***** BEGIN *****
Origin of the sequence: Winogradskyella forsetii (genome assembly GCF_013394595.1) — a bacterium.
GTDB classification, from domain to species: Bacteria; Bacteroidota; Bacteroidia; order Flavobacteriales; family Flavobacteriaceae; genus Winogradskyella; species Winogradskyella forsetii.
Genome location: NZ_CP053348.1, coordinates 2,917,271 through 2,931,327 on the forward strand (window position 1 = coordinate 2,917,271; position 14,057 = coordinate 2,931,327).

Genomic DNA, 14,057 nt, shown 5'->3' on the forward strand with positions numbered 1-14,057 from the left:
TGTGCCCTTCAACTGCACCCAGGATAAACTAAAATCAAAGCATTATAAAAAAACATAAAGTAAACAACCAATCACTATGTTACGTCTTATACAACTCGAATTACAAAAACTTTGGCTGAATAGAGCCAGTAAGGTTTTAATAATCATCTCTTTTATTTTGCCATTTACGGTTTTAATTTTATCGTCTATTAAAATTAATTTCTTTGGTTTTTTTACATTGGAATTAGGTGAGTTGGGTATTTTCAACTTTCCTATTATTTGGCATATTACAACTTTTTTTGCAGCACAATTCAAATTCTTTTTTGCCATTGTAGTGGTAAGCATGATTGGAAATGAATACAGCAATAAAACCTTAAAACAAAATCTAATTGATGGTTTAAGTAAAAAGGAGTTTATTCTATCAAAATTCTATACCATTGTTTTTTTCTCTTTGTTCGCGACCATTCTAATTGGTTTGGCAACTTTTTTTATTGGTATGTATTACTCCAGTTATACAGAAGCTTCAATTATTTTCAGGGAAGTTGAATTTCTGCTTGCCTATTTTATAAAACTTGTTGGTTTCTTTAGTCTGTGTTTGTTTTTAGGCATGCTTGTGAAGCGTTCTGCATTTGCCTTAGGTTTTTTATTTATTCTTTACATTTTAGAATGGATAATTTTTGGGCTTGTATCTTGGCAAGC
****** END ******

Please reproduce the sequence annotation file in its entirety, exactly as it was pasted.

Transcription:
Origin of the sequence: Winogradskyella forsetii (genome assembly GCF_013394595.1) — a bacterium.
GTDB classification, from domain to species: Bacteria; Bacteroidota; Bacteroidia; order Flavobacteriales; family Flavobacteriaceae; genus Winogradskyella; species Winogradskyella forsetii.
Genome location: NZ_CP053348.1, coordinates 2,917,271 through 2,931,327 on the forward strand (window position 1 = coordinate 2,917,271; position 14,057 = coordinate 2,931,327).

Genomic DNA, 14,057 nt, shown 5'->3' on the forward strand with positions numbered 1-14,057 from the left:
TGTGCCCTTCAACTGCACCCAGGATAAACTAAAATCAAAGCATTATAAAAAAACATAAAGTAAACAACCAATCACTATGTTACGTCTTATACAACTCGAATTACAAAAACTTTGGCTGAATAGAGCCAGTAAGGTTTTAATAATCATCTCTTTTATTTTGCCATTTACGGTTTTAATTTTATCGTCTATTAAAATTAATTTCTTTGGTTTTTTTACATTGGAATTAGGTGAGTTGGGTATTTTCAACTTTCCTATTATTTGGCATATTACAACTTTTTTTGCAGCACAATTCAAATTCTTTTTTGCCATTGTAGTGGTAAGCATGATTGGAAATGAATACAGCAATAAAACCTTAAAACAAAATCTAATTGATGGTTTAAGTAAAAAGGAGTTTATTCTATCAAAATTCTATACCATTGTTTTTTTCTCTTTGTTCGCGACCATTCTAATTGGTTTGGCAACTTTTTTTATTGGTATGTATTACTCCAGTTATACAGAAGCTTCAATTATTTTCAGGGAAGTTGAATTTCTGCTTGCCTATTTTATAAAACTTGTTGGTTTCTTTAGTCTGTGTTTGTTTTTAGGCATGCTTGTGAAGCGTTCTGCATTTGCCTTAGGTTTTTTATTTATTCTTTACATTTTAGAATGGATAATTTTTGGGCTTGTATCTTGGCAAGC